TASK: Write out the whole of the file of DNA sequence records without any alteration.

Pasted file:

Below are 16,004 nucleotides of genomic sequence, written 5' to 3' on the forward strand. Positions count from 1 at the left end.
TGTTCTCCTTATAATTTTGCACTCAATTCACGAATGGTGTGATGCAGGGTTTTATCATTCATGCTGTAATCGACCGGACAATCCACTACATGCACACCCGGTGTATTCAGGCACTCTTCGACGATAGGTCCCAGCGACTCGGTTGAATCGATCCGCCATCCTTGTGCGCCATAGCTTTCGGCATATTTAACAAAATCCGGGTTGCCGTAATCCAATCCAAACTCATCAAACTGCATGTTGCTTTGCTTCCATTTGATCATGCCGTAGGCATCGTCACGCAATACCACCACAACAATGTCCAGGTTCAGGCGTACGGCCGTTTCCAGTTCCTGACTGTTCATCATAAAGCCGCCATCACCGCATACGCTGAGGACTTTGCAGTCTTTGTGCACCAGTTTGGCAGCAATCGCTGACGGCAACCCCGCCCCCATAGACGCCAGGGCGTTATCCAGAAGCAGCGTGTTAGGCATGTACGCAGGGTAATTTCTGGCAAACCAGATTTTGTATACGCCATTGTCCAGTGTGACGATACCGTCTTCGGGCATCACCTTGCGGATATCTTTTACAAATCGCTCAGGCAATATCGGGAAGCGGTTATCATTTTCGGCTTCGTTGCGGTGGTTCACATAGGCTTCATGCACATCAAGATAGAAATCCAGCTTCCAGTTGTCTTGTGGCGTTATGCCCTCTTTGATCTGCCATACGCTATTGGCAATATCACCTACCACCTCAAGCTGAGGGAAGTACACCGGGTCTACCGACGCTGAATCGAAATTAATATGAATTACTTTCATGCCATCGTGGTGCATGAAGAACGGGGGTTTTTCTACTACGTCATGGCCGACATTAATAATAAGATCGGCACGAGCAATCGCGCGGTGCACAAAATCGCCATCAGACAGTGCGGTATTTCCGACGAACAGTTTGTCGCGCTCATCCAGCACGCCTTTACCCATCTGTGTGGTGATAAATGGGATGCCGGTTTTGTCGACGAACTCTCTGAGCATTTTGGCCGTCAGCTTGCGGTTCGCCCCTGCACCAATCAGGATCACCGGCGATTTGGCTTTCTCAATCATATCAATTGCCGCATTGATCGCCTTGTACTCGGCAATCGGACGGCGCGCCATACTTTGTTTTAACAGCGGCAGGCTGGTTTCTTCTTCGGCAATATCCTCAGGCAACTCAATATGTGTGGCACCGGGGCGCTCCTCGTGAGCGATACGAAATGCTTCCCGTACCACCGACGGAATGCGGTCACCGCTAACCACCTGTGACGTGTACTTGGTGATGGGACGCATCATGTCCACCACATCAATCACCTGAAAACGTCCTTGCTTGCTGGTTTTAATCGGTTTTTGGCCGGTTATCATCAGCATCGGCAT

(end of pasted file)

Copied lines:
Below are 16,004 nucleotides of genomic sequence, written 5' to 3' on the forward strand. Positions count from 1 at the left end.
TGTTCTCCTTATAATTTTGCACTCAATTCACGAATGGTGTGATGCAGGGTTTTATCATTCATGCTGTAATCGACCGGACAATCCACTACATGCACACCCGGTGTATTCAGGCACTCTTCGACGATAGGTCCCAGCGACTCGGTTGAATCGATCCGCCATCCTTGTGCGCCATAGCTTTCGGCATATTTAACAAAATCCGGGTTGCCGTAATCCAATCCAAACTCATCAAACTGCATGTTGCTTTGCTTCCATTTGATCATGCCGTAGGCATCGTCACGCAATACCACCACAACAATGTCCAGGTTCAGGCGTACGGCCGTTTCCAGTTCCTGACTGTTCATCATAAAGCCGCCATCACCGCATACGCTGAGGACTTTGCAGTCTTTGTGCACCAGTTTGGCAGCAATCGCTGACGGCAACCCCGCCCCCATAGACGCCAGGGCGTTATCCAGAAGCAGCGTGTTAGGCATGTACGCAGGGTAATTTCTGGCAAACCAGATTTTGTATACGCCATTGTCCAGTGTGACGATACCGTCTTCGGGCATCACCTTGCGGATATCTTTTACAAATCGCTCAGGCAATATCGGGAAGCGGTTATCATTTTCGGCTTCGTTGCGGTGGTTCACATAGGCTTCATGCACATCAAGATAGAAATCCAGCTTCCAGTTGTCTTGTGGCGTTATGCCCTCTTTGATCTGCCATACGCTATTGGCAATATCACCTACCACCTCAAGCTGAGGGAAGTACACCGGGTCTACCGACGCTGAATCGAAATTAATATGAATTACTTTCATGCCATCGTGGTGCATGAAGAACGGGGGTTTTTCTACTACGTCATGGCCGACATTAATAATAAGATCGGCACGAGCAATCGCGCGGTGCACAAAATCGCCATCAGACAGTGCGGTATTTCCGACGAACAGTTTGTCGCGCTCATCCAGCACGCCTTTACCCATCTGTGTGGTGATAAATGGGATGCCGGTTTTGTCGACGAACTCTCTGAGCATTTTGGCCGTCAGCTTGCGGTTCGCCCCTGCACCAATCAGGATCACCGGCGATTTGGCTTTCTCAATCATATCAATTGCCGCATTGATCGCCTTGTACTCGGCAATCGGACGGCGCGCCATACTTTGTTTTAACAGCGGCAGGCTGGTTTCTTCTTCGGCAATATCCTCAGGCAACTCAATATGTGTGGCACCGGGGCGCTCCTCGTGAGCGATACGAAATGCTTCCCGTACCACCGACGGAATGCGGTCACCGCTAACCACCTGTGACGTGTACTTGGTGATGGGACGCATCATGTCCACCACATCAATCACCTGAAAACGTCCTTGCTTGCTGGTTTTAATCGGTTTTTGGCCGGTTATCATCAGCATCGGCAT